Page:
What spacing and positioning should you use for cavity wall ties?

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What do you mean by wall ties?

Wall ties, commonly referred to as brick ties, are utilized for buildings with cavity walls to connect the exterior and internal leaf walls, allowing the two leaf to work in synchronization to each other. Although they’re out of the view of construction workers, wall ties play a important role in building stability.

A number of structural issues could arise due to insufficient or inadequate use of wall ties , such as cracks in masonry, dampness and in severe cases, even the collapse of the outer leaf wall. We at My Trade Products we stock the trusted and tested Ancon brand who are global leading in connecting, fixing, lifting and anchoring techniques for the construction industry since 1882.

Cavity wall ties these days are mostly made of stainless steel, as it is able to stand up to the effects of moisture and cement without the need for additional protection layer. The Ancon wall ties provide the longest life without maintenance and are specifically designed to limit the amount of material used to an absolute minimum. A variety of composite materials are used, like Ancon’s Teplo range of ties, which consist of pultruded basalt fibres , set in an epoxy matrix. These are ideal in ultra-low energy construction, where preventing heat loss via ‘thermal bridging is crucial.

Installing Wall Ties

In typical brick-to-block construction, wall ties are placed between the inner and outer leaves. The wall ties should be pressed down in an area, then covered by fresh mortar. It is important to note that wall ties should never be placed in a pre-built joint. If installing, the slightest slope must be applied to allow moisture to flow through the cavity and towards the leaf’s outer edge. The drip portion of the tie should be pointing downwards and be placed near the middle of the open cavity.

If you’re building an alternative type of cavity wall like blocks with thin joints or timber/steel frame then wall ties will usually be installed after the inner leaf is constructed as well as during the building of the outer masonry leaf.

What spacing and how much space should you use for wall tie?

If both of the leaves that make up the cavity wall measure greater than 90mm then it is recommended to use 2.5 walls ties for each m2 with a maximum horizontal space of 900mm, and a maximum vertical spacing of 350mm. Always ensure that you are in compliance with the Building Regulations however as this could be different in certain situations. Distribute the wall ties evenly across the wall area in a staggered manner, except around openings such as doors, windows roof verges, roof edges, unreturned/unbonded edges, and untied vertical movement joints where the vertical spacing of the wall ties should be reduced to a maximum of 300mm and no more than 225mm from the edge of the opening. This may lead to the wall tie being placed on each blockwork course within 225mm from openings. The spacing can be permissible if the joint has a deboned tie across it.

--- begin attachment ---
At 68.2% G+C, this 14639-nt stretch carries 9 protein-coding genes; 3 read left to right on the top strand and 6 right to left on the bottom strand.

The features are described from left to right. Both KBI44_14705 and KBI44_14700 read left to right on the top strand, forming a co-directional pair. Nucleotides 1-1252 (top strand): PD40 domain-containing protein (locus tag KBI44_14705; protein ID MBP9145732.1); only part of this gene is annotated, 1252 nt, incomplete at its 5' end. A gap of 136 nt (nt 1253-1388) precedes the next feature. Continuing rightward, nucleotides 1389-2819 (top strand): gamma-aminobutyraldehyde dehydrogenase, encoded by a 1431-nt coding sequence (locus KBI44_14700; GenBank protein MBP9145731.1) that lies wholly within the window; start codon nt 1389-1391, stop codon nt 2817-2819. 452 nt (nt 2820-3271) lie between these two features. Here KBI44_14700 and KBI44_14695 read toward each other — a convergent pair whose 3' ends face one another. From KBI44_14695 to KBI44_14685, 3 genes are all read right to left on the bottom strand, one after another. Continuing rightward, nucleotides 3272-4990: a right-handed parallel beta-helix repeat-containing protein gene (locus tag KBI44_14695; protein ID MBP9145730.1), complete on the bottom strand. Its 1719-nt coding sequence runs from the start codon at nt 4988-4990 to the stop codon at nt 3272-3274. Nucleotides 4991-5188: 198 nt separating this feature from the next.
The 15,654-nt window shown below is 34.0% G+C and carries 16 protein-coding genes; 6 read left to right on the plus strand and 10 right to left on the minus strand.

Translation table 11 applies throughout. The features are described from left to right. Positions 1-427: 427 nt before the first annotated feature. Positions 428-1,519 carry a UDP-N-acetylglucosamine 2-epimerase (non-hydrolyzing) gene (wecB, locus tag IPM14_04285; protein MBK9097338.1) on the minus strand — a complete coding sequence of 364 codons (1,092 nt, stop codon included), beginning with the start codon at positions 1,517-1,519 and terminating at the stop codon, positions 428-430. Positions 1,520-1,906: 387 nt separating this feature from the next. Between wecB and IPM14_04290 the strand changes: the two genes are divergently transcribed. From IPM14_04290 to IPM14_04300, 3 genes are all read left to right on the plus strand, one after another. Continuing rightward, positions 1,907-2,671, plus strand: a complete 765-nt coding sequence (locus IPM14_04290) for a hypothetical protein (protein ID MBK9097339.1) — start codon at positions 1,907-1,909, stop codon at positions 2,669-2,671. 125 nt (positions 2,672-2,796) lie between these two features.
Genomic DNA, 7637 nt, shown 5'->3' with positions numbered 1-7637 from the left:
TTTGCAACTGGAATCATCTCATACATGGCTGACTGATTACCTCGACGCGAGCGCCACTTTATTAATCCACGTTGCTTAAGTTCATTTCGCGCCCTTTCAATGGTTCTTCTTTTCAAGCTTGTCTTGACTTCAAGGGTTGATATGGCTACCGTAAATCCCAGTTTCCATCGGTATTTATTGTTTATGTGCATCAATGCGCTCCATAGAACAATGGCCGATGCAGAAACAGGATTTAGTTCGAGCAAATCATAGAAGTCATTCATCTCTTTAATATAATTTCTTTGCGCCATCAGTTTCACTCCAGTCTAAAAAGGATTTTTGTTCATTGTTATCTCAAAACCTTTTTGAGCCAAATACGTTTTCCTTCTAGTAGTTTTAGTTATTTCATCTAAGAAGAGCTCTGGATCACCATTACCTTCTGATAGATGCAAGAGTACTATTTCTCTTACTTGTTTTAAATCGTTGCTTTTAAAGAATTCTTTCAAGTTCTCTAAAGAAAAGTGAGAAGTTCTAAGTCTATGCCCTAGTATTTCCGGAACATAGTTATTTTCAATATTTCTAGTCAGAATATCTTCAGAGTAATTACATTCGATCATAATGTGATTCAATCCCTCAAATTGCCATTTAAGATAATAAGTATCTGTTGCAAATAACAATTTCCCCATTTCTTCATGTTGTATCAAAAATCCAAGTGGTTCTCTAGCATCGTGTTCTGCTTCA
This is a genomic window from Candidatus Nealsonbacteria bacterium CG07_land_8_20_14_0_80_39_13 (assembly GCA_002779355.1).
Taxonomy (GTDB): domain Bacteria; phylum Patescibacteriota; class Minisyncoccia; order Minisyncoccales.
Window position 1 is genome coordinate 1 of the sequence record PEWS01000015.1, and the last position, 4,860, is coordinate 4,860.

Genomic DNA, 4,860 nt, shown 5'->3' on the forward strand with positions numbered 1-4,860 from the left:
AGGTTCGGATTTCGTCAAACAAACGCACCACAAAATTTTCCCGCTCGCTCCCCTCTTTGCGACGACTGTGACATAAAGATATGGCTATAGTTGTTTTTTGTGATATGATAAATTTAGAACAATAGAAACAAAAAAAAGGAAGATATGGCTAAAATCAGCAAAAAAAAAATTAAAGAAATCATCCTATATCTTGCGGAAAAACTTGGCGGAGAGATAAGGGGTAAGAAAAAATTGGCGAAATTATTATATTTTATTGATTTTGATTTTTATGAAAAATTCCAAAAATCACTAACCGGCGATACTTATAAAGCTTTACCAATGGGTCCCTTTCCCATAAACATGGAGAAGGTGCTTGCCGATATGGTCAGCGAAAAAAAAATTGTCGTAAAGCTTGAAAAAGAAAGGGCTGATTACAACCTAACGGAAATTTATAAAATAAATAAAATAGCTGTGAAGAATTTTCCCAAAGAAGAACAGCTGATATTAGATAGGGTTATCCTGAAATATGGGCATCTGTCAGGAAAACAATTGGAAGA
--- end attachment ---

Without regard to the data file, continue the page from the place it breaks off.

What kind of tie is best?

Masonry to Masonry

There are many aspects to consider when picking the appropriate wall tie for the job like the type of masonry, cavity width as well as the number of courses/heights within the building and the geographical location.

Every aspect that influences the right installation of wall-tie ties in any given circumstance are covered under a range of Eurocodes in addition to the Building Regulations, which should be referred and adhered to. To supplement the Building Regulations and Eurocodes, Ancon in the UK Ancon have an additional published document (PD 6697:2010) which helps to select wall ties based upon topographic and geographical aspects. This means that most of the time cavities wall ties can be specified without the assistance of a structural engineer.

Masonry to Timber frame ties

The timber frame tie is designed to allow for vertical motion caused by expansion and shrinking of materials that have different thermo-expansion properties. The wall tie should be able to cope with the variations in motion and , therefore, it is vital to select the appropriate tie for the type of movements expected by the building. Ancon ties STF6 and TIM6 allow for 24mm frame shrinkage and fit well with most timber-framed structures up to 4 storey’s high. This Ancon TFMT7 is specifically designed to allow for greater movement of up to 65mm and therefore suitable for larger buildings.

Recognizing Wall Tie Failure

It isn’t always easy to determine the precise moment when a wall tie has failed and the extent of the failure but the most common evidence is normal horizontal cracks appearing in the wall’s outer. As the tie rusts, it will expand, causing the mortar to crack , allow water to get in. Sometimes this rust can build up causing expansion which may cause distortion to the wall, causing it to bow or bulge.

Another sign to look out for is cracks appearing in masonry of window reveals. As the rust builds up on the wall tie the force creates cracks in the window reveals which have particularly structurally vulnerable edges.

If the lintels around windows and doors look like they’ve been lifted or sagging, it could be a signal.

If you suspect you’re suffering from the wall tie is failing, professional help from a surveyor is recommended. They have specialist tools and detectors to assess the extent of destruction of your wall tie.